Carbon Black Subcommittee addresses environment, health, safety.April 1, 2010 -
ASTM Subcommittee D24.66 on Environment, Health and Safety, part of ASTM International Committee D24 on Carbon Black, will take on standards related to environmental issues from other subcommittees. It will also work with International Carbon Black Association to develop proposed standard for Polycyclic Aromatic Hydrocarbon (PAH) content. Currently, D24.66 is working on draft method based Soxhlet extraction and gas chromatography with mass spectrometry.
ASTM Carbon Black Committee Forms New Subcommittee on Environment, Health and Safety
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Press release date: March 29, 2010
W. CONSHOHOCKEN, Pa.-An increased interest in the polyaromatic hydrocarbon content of carbon black, particularly in Europe, and new U.S. Environmental Protection Agency requirements to report greenhouse gas emissions from U.S. industry including carbon black plants has led to the formation of a new ASTM subcommittee. Subcommittee D24.66 on Environment, Health and Safety is part of ASTM International Committee D24 on Carbon Black.
According to Ricky Magee, director, technology laboratory, Columbian Chemicals Co., and chairman of Committee D24, the committee has already developed a standard related to environmental issues, ASTM D6602, Practice for Sampling and Testing of Possible Carbon Black Fugitive Emissions or Other Environmental Particulate, or Both.
Magee says that ASTM D6602, which will be moved from its currently responsible subcommittee, D24.81 on Carbon Black Microscopy and Morphology, covers sampling and testing to distinguish carbon black from other environmental particulates.
"More than 90 percent of particulate matter results from natural sources such as volcanoes, pollen and molds," says Magee. "The other particulates are man-made, most commonly from the burning of fossil fuels. Since many of these man-made particulates are carbon based and black in color, distinguishing these other particulates from carbon black is important." ASTM D6602 provides a standardized methodology of differentiating carbon black from other particulates, an important issue for carbon black plants located near urban or residential areas.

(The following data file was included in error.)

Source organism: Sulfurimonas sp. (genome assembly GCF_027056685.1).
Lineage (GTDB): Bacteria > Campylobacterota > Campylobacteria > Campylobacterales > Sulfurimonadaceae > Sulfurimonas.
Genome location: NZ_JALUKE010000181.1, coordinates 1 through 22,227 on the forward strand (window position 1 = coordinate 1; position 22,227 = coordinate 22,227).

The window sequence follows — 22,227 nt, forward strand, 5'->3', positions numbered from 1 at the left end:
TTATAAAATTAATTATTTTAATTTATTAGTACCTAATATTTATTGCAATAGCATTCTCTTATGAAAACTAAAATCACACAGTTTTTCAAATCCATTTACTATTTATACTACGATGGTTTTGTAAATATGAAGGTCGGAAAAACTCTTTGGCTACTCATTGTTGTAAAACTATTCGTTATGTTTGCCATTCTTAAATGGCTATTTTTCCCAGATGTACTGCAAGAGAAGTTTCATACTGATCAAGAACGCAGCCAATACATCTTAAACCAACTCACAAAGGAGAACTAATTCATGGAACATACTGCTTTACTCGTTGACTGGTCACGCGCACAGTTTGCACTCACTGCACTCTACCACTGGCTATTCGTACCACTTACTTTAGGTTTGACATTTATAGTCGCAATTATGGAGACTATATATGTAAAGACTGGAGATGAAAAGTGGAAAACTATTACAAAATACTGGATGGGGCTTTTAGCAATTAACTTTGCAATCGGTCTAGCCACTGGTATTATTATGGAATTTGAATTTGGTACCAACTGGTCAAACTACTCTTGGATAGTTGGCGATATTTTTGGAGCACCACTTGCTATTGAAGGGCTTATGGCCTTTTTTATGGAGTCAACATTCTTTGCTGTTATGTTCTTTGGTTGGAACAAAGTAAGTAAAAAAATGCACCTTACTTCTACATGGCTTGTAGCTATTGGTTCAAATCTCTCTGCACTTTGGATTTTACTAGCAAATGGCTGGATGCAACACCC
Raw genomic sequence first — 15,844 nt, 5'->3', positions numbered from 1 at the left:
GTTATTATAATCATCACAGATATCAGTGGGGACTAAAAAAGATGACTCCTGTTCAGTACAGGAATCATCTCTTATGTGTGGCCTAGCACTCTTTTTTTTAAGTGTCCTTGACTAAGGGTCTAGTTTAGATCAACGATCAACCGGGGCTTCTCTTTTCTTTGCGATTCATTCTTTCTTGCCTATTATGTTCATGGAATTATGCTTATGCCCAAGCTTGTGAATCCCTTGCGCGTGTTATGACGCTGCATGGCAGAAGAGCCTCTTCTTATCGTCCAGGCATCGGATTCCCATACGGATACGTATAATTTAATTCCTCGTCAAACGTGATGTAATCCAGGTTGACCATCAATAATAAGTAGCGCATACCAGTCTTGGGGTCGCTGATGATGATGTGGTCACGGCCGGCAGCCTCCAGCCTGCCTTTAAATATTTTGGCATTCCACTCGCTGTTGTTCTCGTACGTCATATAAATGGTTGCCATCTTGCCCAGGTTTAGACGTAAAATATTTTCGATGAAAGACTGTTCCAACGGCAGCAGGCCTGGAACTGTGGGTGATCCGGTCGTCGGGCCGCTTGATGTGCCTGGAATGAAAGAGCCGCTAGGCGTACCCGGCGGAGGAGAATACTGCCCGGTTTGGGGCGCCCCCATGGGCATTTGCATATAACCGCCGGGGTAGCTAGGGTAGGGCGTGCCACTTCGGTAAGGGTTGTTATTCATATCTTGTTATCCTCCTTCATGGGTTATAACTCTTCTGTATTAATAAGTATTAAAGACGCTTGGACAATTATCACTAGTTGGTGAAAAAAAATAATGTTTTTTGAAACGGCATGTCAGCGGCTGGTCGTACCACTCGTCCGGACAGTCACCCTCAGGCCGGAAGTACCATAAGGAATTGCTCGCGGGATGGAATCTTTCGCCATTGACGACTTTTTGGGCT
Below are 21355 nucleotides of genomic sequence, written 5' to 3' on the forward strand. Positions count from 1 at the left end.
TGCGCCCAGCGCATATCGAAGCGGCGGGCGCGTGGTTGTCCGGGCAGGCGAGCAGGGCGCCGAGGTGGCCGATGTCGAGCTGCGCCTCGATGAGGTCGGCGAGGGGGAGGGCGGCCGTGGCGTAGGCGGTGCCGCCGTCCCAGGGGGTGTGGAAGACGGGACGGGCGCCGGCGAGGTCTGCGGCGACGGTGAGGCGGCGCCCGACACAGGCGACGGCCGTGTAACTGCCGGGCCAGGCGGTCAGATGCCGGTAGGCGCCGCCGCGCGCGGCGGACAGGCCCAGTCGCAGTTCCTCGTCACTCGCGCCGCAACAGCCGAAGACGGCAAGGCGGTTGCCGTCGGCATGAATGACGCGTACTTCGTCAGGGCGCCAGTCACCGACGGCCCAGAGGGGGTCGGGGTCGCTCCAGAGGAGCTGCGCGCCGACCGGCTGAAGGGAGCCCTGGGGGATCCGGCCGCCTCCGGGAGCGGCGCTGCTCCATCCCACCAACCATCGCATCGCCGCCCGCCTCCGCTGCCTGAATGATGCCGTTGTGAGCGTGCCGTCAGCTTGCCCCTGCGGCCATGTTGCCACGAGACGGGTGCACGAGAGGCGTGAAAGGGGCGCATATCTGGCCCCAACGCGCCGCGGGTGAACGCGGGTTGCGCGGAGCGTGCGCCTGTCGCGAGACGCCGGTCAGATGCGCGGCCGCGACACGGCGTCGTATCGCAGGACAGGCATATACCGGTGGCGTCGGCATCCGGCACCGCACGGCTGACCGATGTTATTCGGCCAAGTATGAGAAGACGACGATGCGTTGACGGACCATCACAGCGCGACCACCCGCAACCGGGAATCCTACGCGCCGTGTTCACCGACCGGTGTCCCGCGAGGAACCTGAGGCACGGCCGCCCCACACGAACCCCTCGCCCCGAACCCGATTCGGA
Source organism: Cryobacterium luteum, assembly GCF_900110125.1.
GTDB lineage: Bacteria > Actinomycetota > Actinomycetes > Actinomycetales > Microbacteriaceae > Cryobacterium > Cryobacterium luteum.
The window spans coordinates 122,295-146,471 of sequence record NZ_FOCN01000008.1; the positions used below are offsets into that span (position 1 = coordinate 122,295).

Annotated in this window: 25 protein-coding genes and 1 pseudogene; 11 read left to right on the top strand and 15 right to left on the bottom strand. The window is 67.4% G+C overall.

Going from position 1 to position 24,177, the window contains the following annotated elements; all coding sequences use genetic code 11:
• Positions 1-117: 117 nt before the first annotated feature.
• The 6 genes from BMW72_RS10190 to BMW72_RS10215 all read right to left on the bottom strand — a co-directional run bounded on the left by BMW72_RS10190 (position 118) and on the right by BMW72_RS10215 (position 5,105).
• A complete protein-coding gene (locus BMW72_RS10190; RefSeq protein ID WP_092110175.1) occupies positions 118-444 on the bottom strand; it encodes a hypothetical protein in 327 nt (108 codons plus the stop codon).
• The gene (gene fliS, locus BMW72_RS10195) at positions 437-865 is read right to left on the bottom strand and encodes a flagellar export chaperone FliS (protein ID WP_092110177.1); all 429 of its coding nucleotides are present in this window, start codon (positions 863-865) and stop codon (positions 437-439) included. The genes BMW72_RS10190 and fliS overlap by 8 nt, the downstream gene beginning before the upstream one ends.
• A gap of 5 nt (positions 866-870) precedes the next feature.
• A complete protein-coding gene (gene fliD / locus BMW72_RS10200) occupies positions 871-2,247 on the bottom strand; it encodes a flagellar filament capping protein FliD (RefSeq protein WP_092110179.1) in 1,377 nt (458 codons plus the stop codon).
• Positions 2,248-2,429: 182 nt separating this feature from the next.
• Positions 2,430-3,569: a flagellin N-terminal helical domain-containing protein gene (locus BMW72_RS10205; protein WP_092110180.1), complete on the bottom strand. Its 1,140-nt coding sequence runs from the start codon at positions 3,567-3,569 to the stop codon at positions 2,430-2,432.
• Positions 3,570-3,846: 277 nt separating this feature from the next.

In addition to ASTM D6602, another current D24 standard, ASTM D1619, Test Methods for Carbon Black-Sulfur Content, developed by D24.31 on Non-Carbon Black Components of Carbon Black, will become the responsibility of D24.66.
Two proposed standards currently on ballot will also be under the jurisdiction of D24.66: ASTM WK27192, Test Method for Carbon Black-Carbon Content, and ASTM WK27667, Test Method for Carbon Content in Carbon Black Feedstock Oils. Once these carbon standards are published and adopted by government environmental agencies, the carbon black industry will have relevant standardized test methods for their feedstocks and products.
D24.66 also will be working with the International Carbon Black Association to develop a proposed standard for Polycyclic Aromatic Hydrocarbon (PAH) content. According to Magee, there are currently no globally recognized standards for measuring PAH content in carbon black, but D24.66 is in the process of working on a draft method based Soxhlet extraction and gas chromatography with mass spectrometry.
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ASTM Committee D24 Next Meeting: June 7-9, June Committee Week, St. Louis, Mo.
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